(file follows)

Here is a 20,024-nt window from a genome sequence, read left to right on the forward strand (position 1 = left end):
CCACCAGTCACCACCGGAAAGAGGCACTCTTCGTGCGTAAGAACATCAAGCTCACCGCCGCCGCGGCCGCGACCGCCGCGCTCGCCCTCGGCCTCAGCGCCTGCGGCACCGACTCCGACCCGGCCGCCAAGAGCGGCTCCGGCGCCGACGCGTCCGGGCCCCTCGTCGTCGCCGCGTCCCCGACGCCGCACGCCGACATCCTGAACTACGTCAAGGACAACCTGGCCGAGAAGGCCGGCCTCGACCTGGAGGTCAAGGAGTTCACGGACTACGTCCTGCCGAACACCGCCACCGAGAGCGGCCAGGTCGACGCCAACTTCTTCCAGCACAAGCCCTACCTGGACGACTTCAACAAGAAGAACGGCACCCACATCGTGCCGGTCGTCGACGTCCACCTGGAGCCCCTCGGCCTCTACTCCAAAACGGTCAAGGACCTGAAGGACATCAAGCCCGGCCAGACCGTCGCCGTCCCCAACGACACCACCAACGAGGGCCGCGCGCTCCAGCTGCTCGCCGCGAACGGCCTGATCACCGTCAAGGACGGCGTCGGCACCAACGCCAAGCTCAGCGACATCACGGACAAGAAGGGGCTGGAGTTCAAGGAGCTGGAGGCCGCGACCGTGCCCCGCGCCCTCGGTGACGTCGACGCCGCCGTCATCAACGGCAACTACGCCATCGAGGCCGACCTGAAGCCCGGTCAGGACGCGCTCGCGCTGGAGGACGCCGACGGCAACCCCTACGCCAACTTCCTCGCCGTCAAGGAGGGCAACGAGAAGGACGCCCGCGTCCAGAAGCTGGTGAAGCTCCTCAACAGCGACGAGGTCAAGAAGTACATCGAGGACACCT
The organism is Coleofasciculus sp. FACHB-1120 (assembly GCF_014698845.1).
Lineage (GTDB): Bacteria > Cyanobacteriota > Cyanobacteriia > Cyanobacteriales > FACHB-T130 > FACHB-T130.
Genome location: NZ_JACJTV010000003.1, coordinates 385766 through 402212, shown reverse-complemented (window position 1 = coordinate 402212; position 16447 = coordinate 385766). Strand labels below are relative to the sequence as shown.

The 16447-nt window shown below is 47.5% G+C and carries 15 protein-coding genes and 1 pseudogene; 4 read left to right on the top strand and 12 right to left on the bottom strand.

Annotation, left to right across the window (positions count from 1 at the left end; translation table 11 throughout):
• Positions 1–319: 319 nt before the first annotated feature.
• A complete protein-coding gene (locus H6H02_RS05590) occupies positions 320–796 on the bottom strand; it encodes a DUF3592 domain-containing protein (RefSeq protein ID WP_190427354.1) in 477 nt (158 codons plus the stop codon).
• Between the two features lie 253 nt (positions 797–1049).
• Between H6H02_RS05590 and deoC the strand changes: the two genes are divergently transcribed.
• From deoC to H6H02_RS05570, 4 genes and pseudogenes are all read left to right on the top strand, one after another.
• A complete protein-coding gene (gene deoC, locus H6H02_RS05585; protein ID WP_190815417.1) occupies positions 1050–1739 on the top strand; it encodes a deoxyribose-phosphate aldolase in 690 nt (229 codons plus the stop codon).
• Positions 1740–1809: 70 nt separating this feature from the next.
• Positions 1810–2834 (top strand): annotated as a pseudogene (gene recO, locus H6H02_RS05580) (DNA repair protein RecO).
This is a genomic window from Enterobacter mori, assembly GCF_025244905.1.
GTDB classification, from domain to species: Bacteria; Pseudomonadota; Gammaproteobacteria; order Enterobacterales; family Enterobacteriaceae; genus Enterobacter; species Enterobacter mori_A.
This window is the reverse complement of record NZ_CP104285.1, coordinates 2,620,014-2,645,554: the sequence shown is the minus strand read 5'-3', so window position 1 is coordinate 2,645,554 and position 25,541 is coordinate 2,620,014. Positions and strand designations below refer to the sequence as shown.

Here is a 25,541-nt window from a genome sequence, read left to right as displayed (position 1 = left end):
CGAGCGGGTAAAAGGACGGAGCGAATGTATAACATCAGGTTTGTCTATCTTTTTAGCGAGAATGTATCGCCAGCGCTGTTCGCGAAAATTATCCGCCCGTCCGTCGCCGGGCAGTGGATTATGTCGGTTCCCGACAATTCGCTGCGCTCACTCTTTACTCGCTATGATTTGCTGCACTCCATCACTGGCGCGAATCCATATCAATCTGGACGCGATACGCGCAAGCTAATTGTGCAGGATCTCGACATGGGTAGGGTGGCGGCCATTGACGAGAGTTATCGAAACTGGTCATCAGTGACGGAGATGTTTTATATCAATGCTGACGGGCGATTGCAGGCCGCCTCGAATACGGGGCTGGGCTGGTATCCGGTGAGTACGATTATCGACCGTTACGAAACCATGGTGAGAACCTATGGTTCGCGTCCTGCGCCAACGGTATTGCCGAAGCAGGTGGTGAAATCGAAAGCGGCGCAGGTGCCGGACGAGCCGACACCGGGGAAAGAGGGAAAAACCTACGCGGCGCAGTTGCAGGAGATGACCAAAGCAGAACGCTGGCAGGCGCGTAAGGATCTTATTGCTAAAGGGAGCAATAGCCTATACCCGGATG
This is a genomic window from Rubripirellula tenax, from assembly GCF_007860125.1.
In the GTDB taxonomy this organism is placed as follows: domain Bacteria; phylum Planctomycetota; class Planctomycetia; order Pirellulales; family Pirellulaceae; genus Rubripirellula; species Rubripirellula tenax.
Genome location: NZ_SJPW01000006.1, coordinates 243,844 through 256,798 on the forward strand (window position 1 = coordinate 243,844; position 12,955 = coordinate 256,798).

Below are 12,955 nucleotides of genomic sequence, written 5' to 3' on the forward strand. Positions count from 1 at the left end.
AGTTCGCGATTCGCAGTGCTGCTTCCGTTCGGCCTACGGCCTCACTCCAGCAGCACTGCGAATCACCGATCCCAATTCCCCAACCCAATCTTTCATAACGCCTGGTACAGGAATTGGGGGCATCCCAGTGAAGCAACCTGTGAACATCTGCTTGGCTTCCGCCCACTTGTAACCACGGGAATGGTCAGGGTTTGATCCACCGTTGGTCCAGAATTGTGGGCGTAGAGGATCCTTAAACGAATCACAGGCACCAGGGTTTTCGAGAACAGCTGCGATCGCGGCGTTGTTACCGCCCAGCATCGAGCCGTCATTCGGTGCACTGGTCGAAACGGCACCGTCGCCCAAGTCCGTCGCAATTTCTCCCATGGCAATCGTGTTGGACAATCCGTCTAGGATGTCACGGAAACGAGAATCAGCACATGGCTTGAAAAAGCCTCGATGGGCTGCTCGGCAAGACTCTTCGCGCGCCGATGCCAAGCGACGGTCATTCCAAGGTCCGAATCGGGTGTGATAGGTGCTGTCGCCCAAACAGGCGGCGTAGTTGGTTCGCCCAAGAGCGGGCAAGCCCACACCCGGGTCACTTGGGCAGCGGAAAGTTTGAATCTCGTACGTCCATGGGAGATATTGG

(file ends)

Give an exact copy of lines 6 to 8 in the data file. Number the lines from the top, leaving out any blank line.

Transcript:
The 16447-nt window shown below is 47.5% G+C and carries 15 protein-coding genes and 1 pseudogene; 4 read left to right on the top strand and 12 right to left on the bottom strand.

Annotation, left to right across the window (positions count from 1 at the left end; translation table 11 throughout):
• Positions 1–319: 319 nt before the first annotated feature.